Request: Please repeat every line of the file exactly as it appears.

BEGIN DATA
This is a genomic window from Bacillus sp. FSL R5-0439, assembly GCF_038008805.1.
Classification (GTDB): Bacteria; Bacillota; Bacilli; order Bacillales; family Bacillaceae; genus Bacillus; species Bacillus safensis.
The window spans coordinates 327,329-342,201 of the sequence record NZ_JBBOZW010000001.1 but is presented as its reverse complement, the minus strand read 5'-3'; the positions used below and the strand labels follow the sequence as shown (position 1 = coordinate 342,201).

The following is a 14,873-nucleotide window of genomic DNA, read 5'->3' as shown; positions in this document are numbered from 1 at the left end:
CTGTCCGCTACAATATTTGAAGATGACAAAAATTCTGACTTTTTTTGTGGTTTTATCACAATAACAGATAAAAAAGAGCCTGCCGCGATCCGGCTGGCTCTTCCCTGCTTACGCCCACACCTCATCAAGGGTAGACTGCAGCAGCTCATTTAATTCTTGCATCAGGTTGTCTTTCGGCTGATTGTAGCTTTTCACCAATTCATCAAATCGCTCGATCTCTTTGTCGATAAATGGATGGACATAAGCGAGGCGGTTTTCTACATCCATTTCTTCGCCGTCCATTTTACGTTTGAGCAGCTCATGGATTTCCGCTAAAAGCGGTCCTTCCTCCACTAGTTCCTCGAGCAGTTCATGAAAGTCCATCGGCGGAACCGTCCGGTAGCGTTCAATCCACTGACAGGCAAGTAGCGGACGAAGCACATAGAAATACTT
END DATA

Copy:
This is a genomic window from Bacillus sp. FSL R5-0439, assembly GCF_038008805.1.
Classification (GTDB): Bacteria; Bacillota; Bacilli; order Bacillales; family Bacillaceae; genus Bacillus; species Bacillus safensis.
The window spans coordinates 327,329-342,201 of the sequence record NZ_JBBOZW010000001.1 but is presented as its reverse complement, the minus strand read 5'-3'; the positions used below and the strand labels follow the sequence as shown (position 1 = coordinate 342,201).

The following is a 14,873-nucleotide window of genomic DNA, read 5'->3' as shown; positions in this document are numbered from 1 at the left end:
CTGTCCGCTACAATATTTGAAGATGACAAAAATTCTGACTTTTTTTGTGGTTTTATCACAATAACAGATAAAAAAGAGCCTGCCGCGATCCGGCTGGCTCTTCCCTGCTTACGCCCACACCTCATCAAGGGTAGACTGCAGCAGCTCATTTAATTCTTGCATCAGGTTGTCTTTCGGCTGATTGTAGCTTTTCACCAATTCATCAAATCGCTCGATCTCTTTGTCGATAAATGGATGGACATAAGCGAGGCGGTTTTCTACATCCATTTCTTCGCCGTCCATTTTACGTTTGAGCAGCTCATGGATTTCCGCTAAAAGCGGTCCTTCCTCCACTAGTTCCTCGAGCAGTTCATGAAAGTCCATCGGCGGAACCGTCCGGTAGCGTTCAATCCACTGACAGGCAAGTAGCGGACGAAGCACATAGAAATACTT